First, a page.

money‘Sustained and substantial’ additional funds need to be made available to ensure care and support services for older and vulnerable people are to be maintained, according to directors of adult social services.

This call has been made by the Association of Directors of Adult Social Services (ADASS) in the face of a £1.1 billion local authority budget cut expected in 2015/2016 and `almost unendurable’ cutbacks in the past four years.

In some cases this might mean fewer hours of vital home care or fewer people receiving funding for residential care. “What is at stake is the continuing capacity of adult social care to sustain services to those in greatest need,” said ADASS president Ray James. “In virtually all our authorities, the number in need is growing, while the complexity of their needs is increasing.”

He also warned that some councils have made many of their savings in the past by freezing fees paid to providers – in 2016 alone some £32 million of `efficiencies’ will be found through this route, although most have sought some increases to match inflation in 2015/16.

“The ongoing clamp-down on fees to providers is beginning to have an inevitable clamp-down on staff skills, staff training, staff remuneration and staff satisfaction,” James added. “Yet a well-paid, properly valued workforce is the rock on which the safety, care and security of so many of our vulnerable population is based. Without the one, it is becoming increasingly obvious that you cannot have the other.

“In the context of staff turnover, staff quality, the national minimum wage, and the calculated need for a million more care workers in the future, maintaining a sustainable workforce in a sustainable provider market is now a key concern. Yet 56% of ADASS chief officer members agree that providers are facing financial difficulties now.”

Shrinking budgets

Additionally, a survey by ADASS found that 50% of directors believe fewer people will get access to services, and 58% directors believe personal budgets will get smaller over the next 2 years. Directors think that there will be more legal challenges and 17% think that quality of care will worsen also over this period.

In addition, while councils are planning to spend £880 million on prevention in 2015/16, this represents only 6.6% of the budget and has fallen by 6% in cash terms since 2014/15.

The survey also pointed to what James described as the `folly’ of expanding NHS budgets at the same time as social care ones are reduced “despite the widely-acknowledged significance of the link between the two”. 

He said: “Health funding has rightly been increased from £97.5 billion in 2010-11 to £116.4 billion in 2015-16, an increase of 19.3%, while over the same period, social care funding has decreased from £14.9 billion to £13.3 billion, a reduction of 10.7% - and more in real terms when demography is taken into account.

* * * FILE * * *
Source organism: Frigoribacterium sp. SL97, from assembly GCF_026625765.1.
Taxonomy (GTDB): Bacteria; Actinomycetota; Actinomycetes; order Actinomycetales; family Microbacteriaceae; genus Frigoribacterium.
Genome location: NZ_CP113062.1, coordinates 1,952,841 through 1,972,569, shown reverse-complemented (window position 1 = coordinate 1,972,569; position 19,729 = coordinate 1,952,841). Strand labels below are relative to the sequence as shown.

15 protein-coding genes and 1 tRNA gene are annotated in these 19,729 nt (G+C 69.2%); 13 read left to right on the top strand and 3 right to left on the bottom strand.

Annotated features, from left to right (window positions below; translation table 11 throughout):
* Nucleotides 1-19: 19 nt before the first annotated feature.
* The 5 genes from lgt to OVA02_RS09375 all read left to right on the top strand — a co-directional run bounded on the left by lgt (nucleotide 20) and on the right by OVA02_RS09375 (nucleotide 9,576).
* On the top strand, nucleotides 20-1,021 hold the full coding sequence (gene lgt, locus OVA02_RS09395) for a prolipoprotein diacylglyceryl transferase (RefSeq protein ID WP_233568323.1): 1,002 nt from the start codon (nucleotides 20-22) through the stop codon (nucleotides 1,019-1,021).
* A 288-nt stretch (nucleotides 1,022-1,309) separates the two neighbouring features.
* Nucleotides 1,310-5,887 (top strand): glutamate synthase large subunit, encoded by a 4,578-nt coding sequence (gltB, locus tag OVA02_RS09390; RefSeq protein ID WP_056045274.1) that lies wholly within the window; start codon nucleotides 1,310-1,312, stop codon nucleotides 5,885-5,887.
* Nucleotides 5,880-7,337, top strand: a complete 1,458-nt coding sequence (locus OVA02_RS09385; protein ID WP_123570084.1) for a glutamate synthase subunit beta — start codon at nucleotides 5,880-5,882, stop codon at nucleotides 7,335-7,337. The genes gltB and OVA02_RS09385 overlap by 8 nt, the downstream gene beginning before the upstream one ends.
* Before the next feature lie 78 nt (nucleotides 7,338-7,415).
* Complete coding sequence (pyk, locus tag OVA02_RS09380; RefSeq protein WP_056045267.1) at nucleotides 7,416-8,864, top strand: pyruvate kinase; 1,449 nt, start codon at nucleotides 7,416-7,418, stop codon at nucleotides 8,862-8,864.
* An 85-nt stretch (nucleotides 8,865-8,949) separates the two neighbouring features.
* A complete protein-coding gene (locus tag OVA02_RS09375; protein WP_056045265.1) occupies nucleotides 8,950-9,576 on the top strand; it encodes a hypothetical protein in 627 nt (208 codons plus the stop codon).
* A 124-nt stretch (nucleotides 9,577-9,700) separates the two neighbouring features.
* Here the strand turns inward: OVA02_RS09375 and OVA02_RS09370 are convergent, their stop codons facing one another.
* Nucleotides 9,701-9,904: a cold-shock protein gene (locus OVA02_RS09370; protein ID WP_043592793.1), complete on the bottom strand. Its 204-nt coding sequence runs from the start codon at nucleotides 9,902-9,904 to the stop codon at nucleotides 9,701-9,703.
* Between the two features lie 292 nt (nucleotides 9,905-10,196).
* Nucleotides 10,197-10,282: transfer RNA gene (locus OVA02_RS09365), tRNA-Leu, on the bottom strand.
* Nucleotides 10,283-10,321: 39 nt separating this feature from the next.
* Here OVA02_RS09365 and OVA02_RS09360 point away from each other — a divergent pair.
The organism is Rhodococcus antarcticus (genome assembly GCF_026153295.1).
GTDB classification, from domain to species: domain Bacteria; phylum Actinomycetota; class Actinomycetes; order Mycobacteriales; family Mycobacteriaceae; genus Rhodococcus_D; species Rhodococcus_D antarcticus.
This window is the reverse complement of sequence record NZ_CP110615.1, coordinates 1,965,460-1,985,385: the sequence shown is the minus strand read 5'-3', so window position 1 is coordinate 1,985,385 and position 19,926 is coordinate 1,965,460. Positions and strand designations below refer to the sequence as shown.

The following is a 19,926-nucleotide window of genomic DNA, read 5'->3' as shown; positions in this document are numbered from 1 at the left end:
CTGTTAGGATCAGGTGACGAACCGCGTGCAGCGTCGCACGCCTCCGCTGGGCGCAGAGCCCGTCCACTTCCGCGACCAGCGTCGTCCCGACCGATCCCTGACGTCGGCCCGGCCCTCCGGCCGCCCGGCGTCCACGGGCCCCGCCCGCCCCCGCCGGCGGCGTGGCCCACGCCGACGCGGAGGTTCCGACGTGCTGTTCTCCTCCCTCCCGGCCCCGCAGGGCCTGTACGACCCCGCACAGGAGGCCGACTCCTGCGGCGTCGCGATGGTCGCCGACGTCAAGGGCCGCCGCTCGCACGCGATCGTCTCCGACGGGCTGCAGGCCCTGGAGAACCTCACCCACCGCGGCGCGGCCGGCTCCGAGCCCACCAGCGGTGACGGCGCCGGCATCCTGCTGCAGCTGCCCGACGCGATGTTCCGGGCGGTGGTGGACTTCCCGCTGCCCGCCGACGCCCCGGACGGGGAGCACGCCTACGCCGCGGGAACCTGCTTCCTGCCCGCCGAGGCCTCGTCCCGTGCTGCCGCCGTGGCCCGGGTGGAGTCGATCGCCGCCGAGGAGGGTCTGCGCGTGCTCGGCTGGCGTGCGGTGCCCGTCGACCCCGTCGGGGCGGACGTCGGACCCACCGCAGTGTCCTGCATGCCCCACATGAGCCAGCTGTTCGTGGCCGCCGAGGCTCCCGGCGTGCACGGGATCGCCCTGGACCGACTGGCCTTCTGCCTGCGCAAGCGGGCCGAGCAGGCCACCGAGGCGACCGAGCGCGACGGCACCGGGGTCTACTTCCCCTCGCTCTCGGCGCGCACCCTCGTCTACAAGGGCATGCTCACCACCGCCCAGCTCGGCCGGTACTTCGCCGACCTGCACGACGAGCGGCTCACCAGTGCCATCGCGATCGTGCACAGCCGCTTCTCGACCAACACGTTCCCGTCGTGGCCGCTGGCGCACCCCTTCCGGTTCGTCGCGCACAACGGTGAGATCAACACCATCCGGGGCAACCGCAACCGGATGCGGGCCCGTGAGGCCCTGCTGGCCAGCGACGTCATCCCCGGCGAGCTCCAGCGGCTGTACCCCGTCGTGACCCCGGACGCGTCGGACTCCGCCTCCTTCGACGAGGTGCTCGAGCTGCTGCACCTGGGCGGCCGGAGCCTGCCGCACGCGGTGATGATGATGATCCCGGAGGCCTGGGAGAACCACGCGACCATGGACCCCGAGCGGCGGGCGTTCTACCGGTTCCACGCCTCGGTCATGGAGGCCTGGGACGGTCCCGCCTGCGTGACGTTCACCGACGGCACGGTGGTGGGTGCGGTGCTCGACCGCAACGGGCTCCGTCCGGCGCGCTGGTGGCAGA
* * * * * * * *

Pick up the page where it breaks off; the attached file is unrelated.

“Protecting the NHS is an important policy objective. But the health service itself agrees that an important part of that equation is the simultaneous protection, and enhancement, of social care budgets.”

He praised local councillors for having prioritised adult social care in face of the ongoing and significant reductions to their overall budgets. “Our survey shows that this year, as last, 35% of council budgets relate to adult social care, and adult social care is 30% of total council savings. But the ability of councils to do this in the future inevitably becomes more and more difficult.

“There is still time for central government to recognise the jeopardy so many of our citizens are being placed in by the continuing reductions being made to local government spending. Short-changing social care is short-sighted and short-term. It must also be short-lived if we are going to avoid further damage to the lives of older and vulnerable people who often will have no-one else but social care to turn to. It is vitally important these care and support services are protected.”

Worsening care crisis

Sue Brown, vice chair of the Care & Support Alliance – whose members include Mencap, Mind, the National Autistic Society and Rethink Mental Illness – said: “[These] figures confirm what we already know – that the care system is in worsening crisis.

“Chronic underfunding of adult social care has seen dramatic year-on-year rationing of support, excluding hundreds of thousands of older and disabled people from the care they desperately need, to get up, get dressed and get out of the house. This is also putting unbearable pressure on family carers.

“Councils have taken efficiency savings as far as they can. Essential services are now under threat.

“With an ageing population, more and more people are needing care. Failure to increase spending to meet this increasing need would be a disaster for disabled and older people, their carers, and the wider economy.

“The Government urgently needs to address the crisis in care funding to prevent the care system from total collapse in the next decade.”